Writing is hard, Roger Angell told NPR in 2011. The irony in that statement is, Angell makes it look easy.
Just as he did an hour earlier, New York Mets pitcher Dave Mlicki walked from the team’s dugout to the pitchers mound at Yankee Stadium. It was the same understated stroll he made to and from the dugout during the game only now the Stadium was quiet, empty and dark. It was eerily cool for a mid-June night. The heat — along with the cheering, jeering and chanting — left in the shadow of 56,188 New Yorkers.
A pair of Chicago Cubs centerfielders, Jimmy Qualls (1969) and Joe Wallis (1975), stole two of Tom Seaver’s early bids for a no-hitter. One year after being traded from New York to Cincinnati, Seaver threw a no-hitter for the Reds. Nolan Ryan never pitched a no-hitter – as a New York Met – but after being traded to the California Angels in 1971 he nudged Mets fans every couple years, throwing seven no-hitters. “Every time he pitched you expected a no-hitter – or 15 strikeouts,” said Jay Horwitz, Mets VP/Public Relations, referring to Dwight Gooden. In May 1996, Gooden tossed the only no-hitter of his career – as a member of the New York Yankees. Even Duffy Dyer had to leave the New York Mets to catch his first no-hitter (John Candelaria, Pittsburgh, 1975), 11 years before Josh Thole was born.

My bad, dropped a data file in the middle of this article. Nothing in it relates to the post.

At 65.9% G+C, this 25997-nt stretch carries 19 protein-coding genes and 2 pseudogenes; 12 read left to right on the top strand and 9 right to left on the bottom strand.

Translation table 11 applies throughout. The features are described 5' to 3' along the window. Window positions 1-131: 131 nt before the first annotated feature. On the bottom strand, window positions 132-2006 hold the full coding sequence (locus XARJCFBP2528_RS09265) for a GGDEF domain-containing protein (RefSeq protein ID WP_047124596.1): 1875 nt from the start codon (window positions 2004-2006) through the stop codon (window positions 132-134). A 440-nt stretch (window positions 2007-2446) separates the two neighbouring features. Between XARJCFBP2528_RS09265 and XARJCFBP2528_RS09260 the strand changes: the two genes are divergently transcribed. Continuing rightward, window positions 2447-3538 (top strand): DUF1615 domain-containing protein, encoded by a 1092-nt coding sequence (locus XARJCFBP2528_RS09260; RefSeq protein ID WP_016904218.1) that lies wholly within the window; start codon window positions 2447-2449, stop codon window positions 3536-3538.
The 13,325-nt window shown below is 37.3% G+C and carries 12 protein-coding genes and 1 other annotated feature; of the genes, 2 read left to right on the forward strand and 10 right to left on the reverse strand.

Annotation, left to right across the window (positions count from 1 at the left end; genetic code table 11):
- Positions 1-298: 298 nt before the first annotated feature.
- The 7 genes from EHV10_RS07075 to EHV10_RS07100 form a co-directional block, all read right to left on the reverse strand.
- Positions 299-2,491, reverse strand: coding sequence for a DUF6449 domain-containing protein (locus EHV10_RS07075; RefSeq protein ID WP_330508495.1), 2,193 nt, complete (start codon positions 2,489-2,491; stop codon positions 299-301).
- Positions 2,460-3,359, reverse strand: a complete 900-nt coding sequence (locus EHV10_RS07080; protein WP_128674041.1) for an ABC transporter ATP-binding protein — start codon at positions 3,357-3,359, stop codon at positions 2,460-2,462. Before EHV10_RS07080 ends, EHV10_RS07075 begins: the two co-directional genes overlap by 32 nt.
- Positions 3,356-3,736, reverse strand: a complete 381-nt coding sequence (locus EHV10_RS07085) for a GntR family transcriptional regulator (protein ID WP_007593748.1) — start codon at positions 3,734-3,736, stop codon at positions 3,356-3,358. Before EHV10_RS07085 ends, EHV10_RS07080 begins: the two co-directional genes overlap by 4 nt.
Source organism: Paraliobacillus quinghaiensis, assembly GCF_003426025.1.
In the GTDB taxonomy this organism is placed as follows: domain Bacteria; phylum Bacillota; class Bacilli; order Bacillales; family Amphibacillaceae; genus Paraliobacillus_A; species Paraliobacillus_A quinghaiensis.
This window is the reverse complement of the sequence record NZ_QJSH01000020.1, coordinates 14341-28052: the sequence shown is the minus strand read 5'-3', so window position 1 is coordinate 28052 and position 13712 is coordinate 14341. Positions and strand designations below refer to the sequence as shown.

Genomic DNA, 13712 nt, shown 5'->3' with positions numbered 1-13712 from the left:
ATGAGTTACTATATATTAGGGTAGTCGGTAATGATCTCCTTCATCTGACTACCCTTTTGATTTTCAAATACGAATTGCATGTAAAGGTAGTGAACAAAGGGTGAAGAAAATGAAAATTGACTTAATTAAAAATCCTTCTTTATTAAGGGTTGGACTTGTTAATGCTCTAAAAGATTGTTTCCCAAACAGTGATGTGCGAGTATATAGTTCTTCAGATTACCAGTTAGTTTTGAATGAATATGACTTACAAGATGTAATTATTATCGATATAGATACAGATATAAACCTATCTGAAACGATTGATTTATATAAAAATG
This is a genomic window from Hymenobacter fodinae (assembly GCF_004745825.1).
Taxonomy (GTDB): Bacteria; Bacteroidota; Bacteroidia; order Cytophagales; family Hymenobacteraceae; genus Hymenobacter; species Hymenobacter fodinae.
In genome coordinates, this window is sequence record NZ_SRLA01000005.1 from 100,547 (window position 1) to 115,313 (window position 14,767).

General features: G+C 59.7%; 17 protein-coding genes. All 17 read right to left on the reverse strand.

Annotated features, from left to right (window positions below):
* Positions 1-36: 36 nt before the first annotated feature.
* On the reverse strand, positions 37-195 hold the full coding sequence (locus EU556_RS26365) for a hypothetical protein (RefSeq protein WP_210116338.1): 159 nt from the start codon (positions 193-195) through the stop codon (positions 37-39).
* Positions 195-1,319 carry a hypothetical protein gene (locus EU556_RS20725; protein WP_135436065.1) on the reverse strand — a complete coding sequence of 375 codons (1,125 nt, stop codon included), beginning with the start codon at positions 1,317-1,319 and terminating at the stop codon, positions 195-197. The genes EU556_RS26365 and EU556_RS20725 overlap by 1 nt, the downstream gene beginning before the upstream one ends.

You can learn a lot about a baseball team from its locker room. The clubhouse is where relationships form, character is revealed and leaders speak out (or not). For the major league rookie, clubhouse real estate is valuable — sometimes priceless. Imagine being the rookie who spent eight months out of the year next to Sandy Koufax? Roberto Clemente? Lou Gehrig? Tom Seaver? These were model athletes, wise and humble men, who used their talent to teach.
The last time I spoke to R.A. Dickey it was 2010. It was a late spring morning in Port St. Lucie and he was sitting, legs crossed, on a wooden stool, Mets pinstripe pants, three-quarter sleeved t-shirt, stirrups, no shoes, quietly gnawing on a hot dog and eating baked beans off a paper plate in front of his temporary “space” in the New York Mets locker room. From a distance, Dickey appeared lost and alone amongst the anxious rookies and loud overconfident veterans. In hindsight, he probably was — at that moment in time.